His work strives to change the perception of nostalgia. Once perceived as a disease and a psychiatric disorder, Sedikides believes nostalgia is a “predominately positive, self-reliant and social emotion serving key psychological functions”. [3] One of those psychological functions is a fostering of social connectedness. A possible evolutionary adaptation that favors social groups over an individualist lifestyle, this emotion is a fundamental one that helps to prolong the existence of the beholder. By finding common bonds with strangers outside of kin groups, an individual will have a broader access to resources like food, shelter and protection from predators or enemies, which generally prolongs lifespan. Sedikides proposes that nostalgia revives previously dormant relationships that strengthen social bonds and “renders accessible positive relational knowledge structures”.[4]

Other research conducted by Sedikides's colleague Tim Wildschut has found that feelings of nostalgia actually have a physical reaction, often in terms of a warming sensation. Psychologists believe that the reaction may be an evolutionary defense mechanism meant to temporarily protect us from the cold and other elements. Wildschut writes that “nostalgia serves a homeostatic function, allowing the mental simulation of previously enjoyed states, including states of bodily comfort”. [5] This research, when paired with other studies that highlight the social connectedness aspect of nostalgia, once again demonstrate the importance behind the emotion.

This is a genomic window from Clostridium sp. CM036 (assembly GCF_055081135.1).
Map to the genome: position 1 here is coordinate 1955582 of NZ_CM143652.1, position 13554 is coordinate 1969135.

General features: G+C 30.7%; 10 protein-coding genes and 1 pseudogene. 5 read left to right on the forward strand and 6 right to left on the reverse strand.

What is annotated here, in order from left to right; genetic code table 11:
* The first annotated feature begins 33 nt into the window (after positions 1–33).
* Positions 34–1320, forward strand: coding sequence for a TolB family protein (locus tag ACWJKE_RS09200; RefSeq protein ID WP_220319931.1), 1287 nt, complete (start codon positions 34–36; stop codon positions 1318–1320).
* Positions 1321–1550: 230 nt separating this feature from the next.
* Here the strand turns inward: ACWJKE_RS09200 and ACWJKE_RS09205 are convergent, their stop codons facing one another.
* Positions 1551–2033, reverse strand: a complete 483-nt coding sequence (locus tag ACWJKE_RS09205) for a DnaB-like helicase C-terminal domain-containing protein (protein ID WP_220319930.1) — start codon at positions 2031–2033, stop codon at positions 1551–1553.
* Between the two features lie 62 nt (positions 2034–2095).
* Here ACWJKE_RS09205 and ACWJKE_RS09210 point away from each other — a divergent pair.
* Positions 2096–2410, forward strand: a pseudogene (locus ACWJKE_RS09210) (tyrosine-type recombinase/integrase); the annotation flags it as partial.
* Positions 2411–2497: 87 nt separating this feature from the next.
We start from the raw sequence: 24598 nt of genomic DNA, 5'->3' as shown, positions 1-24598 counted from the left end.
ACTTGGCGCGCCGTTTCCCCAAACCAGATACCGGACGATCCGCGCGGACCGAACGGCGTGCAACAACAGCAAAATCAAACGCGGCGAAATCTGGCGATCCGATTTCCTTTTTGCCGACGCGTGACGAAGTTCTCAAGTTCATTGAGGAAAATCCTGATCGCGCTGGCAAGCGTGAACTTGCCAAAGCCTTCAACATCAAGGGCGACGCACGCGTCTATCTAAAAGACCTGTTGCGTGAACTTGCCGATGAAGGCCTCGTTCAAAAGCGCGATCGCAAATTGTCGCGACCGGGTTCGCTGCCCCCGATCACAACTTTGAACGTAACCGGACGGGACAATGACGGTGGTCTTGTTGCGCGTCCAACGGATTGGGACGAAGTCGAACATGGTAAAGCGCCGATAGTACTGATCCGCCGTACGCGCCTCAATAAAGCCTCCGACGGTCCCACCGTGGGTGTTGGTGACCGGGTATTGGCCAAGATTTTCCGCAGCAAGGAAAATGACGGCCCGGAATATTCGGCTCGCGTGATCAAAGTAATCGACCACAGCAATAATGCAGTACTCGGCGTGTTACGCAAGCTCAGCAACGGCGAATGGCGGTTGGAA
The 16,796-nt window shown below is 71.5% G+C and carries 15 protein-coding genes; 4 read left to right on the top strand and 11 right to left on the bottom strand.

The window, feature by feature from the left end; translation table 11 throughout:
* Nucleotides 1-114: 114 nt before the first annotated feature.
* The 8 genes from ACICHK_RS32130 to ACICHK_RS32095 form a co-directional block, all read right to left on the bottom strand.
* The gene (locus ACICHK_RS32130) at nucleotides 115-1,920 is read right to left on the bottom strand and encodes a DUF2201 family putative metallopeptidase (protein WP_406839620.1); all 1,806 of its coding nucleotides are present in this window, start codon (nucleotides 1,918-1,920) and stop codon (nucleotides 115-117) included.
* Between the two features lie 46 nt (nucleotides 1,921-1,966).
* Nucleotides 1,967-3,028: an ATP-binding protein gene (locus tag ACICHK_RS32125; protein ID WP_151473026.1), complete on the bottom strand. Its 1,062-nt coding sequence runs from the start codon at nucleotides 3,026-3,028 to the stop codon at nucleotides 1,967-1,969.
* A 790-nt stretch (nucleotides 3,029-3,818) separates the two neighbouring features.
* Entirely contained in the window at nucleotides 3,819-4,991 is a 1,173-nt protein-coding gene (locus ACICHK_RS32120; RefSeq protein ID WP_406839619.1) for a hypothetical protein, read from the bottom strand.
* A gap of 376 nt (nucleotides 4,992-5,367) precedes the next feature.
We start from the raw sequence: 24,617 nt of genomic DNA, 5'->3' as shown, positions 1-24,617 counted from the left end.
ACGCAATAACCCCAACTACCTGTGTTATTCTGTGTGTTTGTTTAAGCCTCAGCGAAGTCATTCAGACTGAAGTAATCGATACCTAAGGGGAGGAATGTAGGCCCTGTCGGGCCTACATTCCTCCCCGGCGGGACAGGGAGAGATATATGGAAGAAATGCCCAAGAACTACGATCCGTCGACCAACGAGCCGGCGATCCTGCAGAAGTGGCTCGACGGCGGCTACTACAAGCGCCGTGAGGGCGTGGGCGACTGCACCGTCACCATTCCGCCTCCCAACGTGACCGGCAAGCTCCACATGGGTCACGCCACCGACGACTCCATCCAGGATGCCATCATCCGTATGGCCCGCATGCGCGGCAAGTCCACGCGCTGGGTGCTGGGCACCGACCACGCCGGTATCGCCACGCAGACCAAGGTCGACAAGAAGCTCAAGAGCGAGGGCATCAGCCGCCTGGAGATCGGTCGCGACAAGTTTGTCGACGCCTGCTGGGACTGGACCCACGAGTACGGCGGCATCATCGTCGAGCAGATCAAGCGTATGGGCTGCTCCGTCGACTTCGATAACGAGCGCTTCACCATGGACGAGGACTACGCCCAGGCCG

It seems, after all, that nostalgia was far from a debilitating ailment, but was instead a fundamental human strength. As modern psychologists like Sedikides and Wildschut began to study nostalgia a bit further, it became clear that it was indeed an important evolutionary adaptation, one that elevates self-esteem, alleviates existential threat, boosts optimism, sparks inspiration and even fosters creativity. [6] On a social level, nostalgia emerges as a means to strengthen communal bonds. Once evoked, nostalgia creates a sense of social connectedness and compels people to be more generous to strangers, and more tolerant of outsiders.[7] Though certainly not aware of these more modern interpretations of nostalgia, Americans of the late 19th and early 20th centuries were searching for a means to foster social unity, to find common ties and a connectedness that was lost in the rapid transformations of the Gilded Age and Progressive Era.